Master's and doctoral candidates   Graduate-level candidates must demonstrate the capacity for independent study or research, together with a general knowledge of the history, culture, and current events of the countries to which they are applying.

Young professionals, including writers, creative and performing artists, journalists, and those in law, business, and other professional fields   Competitive candidates who have up to 5 years of professional study and/or experience in the field in which they are applying will be considered. Those with more than 5 years of experience should apply to the Council for International Exchange of Scholars in the Fulbright Scholar Program.

Competitive applicants to the Fulbright U.S. Student Program will not have recent extensive experience abroad (excluding recent undergraduate study abroad), especially in the country of application.

Creative & Performing Arts Fields of Study

  • Animation
  • Architecture
  • Creative Writing
  • Dance
  • Design & Crafts
  • Dramatic Arts
  • Drawing, Illustration, & Sequential Art
  • Filmmaking
  • Installation Art
  • Music
  • Painting/Printmaking
  • Performance Art
  • Photography
  • Sculpture
  • World Music

Sunday, January 31, 2016

Call to Artists: Artists Touched by Carl. R. Blair

Deadline February 8, 2016

NO Entry Fee

The Metropolitan Arts Council is organizing Artists Touched by Carl. R. Blair, a juried exhibit of work by artists who at some point have had the artwork they produce or the life they lead as an artist influenced or inspired by Carl R. Blair, longtime artist and arts educator in Greenville.

The exhibit is open to both 2D and 3D artists.

Artists are asked to provide a short statement about that influence and inspiration as part of their exhibit application. The statement, to be no longer than 100 words, will be compiled in an exhibit catalogue as well as potentially incorporated into the design of the exhibit. The required statement will not play a role in the jurying of the participating artists but can be considered a “tribute opportunity.”

A tri-fold brochure can be downloaded here:  PROSPECTUS

Entry form must be returned to MAC in person or by mail by Monday, February 8th. Digital images can be provided on CD or by email. Written statements must be provided digitally. Deadline applies to image and statement submissions as well.

Carl R. Blair is one of Greenville’s most accomplished and respected visual artists, co-founder of Greenville’s oldest and still functioning gallery, Hampton II Gallery, and a retired arts professor,
spending his career at Bob Jones University and the Art School at the Greenville County Museum of Art. Carl has inspired and influenced generations of students and local artists through his talent and inexhaustable creation of work as well as through his commitment to arts education.
16 Augusta Street
Greenville, SC 29601
MAC Gallery Hours: Monday – Friday, 9 a.m. – 5 p.m.

Thursday, January 28, 2016

Carolina Art Crush: Miranda Pfeiffer


Note: Miranda Pfeiffer was a Visiting Artist in the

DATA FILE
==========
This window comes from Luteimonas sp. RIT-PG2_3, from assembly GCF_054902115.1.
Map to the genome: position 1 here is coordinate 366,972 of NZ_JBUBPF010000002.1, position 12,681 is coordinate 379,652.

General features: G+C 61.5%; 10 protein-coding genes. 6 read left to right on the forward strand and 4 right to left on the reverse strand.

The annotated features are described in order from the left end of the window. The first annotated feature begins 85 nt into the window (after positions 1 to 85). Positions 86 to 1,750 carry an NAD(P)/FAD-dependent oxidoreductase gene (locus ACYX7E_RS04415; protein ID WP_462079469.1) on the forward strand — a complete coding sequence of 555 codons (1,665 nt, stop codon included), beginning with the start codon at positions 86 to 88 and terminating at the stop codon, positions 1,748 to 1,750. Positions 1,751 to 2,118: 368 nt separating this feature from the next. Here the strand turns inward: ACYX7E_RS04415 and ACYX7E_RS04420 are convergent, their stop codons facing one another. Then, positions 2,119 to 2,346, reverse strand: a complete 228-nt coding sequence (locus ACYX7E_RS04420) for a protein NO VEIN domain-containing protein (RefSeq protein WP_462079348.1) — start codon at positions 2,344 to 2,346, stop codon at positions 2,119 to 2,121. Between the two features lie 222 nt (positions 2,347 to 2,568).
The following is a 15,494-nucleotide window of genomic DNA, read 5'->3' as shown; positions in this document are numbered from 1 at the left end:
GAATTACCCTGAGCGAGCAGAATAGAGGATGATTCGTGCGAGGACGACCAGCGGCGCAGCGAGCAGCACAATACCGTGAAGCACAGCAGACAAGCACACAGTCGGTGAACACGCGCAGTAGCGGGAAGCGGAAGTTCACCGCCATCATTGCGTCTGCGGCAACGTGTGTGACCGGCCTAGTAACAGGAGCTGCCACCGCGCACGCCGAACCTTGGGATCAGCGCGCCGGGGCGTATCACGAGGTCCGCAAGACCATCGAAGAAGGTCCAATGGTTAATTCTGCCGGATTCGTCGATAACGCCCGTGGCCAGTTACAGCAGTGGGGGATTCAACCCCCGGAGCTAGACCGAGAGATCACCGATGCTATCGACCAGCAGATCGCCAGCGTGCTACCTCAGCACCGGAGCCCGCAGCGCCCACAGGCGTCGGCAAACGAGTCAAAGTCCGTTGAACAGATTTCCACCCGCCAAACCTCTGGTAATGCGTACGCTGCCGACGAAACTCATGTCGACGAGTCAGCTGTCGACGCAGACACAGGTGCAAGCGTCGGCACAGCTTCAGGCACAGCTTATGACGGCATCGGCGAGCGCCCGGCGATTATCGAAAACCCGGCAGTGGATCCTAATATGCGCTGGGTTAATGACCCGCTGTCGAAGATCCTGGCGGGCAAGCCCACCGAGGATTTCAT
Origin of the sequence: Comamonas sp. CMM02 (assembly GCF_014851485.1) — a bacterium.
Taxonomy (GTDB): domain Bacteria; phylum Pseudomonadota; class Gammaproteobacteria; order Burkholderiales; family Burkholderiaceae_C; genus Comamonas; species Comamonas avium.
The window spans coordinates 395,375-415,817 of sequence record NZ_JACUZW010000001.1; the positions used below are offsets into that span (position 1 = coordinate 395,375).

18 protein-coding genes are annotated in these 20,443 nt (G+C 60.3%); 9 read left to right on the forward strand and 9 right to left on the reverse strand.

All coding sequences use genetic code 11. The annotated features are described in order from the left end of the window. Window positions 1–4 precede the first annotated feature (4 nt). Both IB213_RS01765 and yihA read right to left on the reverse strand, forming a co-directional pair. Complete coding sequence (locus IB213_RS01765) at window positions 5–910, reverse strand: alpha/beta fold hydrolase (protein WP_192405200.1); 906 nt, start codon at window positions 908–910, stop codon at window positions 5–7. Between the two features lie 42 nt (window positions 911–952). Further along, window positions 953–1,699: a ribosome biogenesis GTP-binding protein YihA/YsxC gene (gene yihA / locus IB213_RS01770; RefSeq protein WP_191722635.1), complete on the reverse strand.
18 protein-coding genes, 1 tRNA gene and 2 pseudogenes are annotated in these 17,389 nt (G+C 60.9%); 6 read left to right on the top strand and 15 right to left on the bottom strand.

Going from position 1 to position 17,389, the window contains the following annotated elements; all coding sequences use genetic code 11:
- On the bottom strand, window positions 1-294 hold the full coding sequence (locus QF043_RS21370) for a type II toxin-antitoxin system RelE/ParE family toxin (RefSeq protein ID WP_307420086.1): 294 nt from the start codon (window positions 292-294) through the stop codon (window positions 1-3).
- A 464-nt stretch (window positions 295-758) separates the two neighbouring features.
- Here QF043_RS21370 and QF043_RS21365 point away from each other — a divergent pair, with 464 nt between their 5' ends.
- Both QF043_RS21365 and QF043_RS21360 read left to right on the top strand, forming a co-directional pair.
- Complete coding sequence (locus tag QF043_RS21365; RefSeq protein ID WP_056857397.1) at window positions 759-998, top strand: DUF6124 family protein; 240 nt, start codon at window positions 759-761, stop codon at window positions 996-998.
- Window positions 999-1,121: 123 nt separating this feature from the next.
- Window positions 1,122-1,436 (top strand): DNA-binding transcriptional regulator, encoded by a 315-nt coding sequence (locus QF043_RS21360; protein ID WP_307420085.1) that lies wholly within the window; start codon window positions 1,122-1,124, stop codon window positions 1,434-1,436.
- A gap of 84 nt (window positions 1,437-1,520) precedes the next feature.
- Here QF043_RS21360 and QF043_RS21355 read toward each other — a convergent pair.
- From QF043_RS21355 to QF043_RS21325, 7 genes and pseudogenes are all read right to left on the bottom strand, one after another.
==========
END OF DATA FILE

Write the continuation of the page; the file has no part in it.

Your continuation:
Art Department at Clemson University in 2014.  

That lecture is available on her web site.

NOTE: This interview was originally published on HappeningCLT.  HappeningsCLT provides the creative community with information about the rich and diverse visual art scene in Charlotte and surrounding areas.  Their goal is to both highlight and serve as a resource for artists, art professionals, art makers, & art enthusiasts. Find them at: & @happeningsCLT

In 2016, it can be refreshing to experience the work of someone who relies on age-old methods of creating art. You’ll find that respite in the pencil drawings of Charlotte native Miranda Pfeiffer. Now living in Los Angeles, Pfeiffer creates pencil on paper drawings whose high level of detail points to long, meditative hours of markmaking in a studio. Although she lets most drawings stand on their own, she also enjoys animation and gif-making and has recently delved into applying her work to fabric. The images are portraits of mundane objects but they have a slightly dark mood; rocks are pocked with hundreds of tiny dark holes, a hand has six fingers, or a foot is joined by creeping, crawling ants.  Your opportunity to see the work in person comes with her afternoon lecture (1 p.m.) and evening opening (5 -7 p.m.) at CPCC Ross Gallery on Thursday, January 28.

Rock Line_ - 6
Miranda Pfeiffer, Drawing of a Crumpled Breughel, 2015. Graphite on Rives BFK, 36 x 36 inches.
HappeningsCLT: Describe yourself in three words.

Miranda Pfeiffer: Secretly antisocial potato.

HCLT: When did you realize you were an artist?

MP: For as long as I can remember–probably since the age of 3 or 4– I’ve called myself an artist. Strangely though, it took me a very long time to realize not being an artist was even an option. When I graduated from art school at 21, I was broke and nervous about my future. That’s when I remember it finally hitting me, my career is a choice. Sometimes it’s a hard choice, but it’s very worth it to spend my life paying attention to life’s oddities. I wouldn’t want to ‘be’ anything else, unless it was an astronaut.

Rock Line_ - 3
Miranda Pfeiffer, Facing My Foot, 2015. Graphite on Rives BFK, 36 x 36 inches.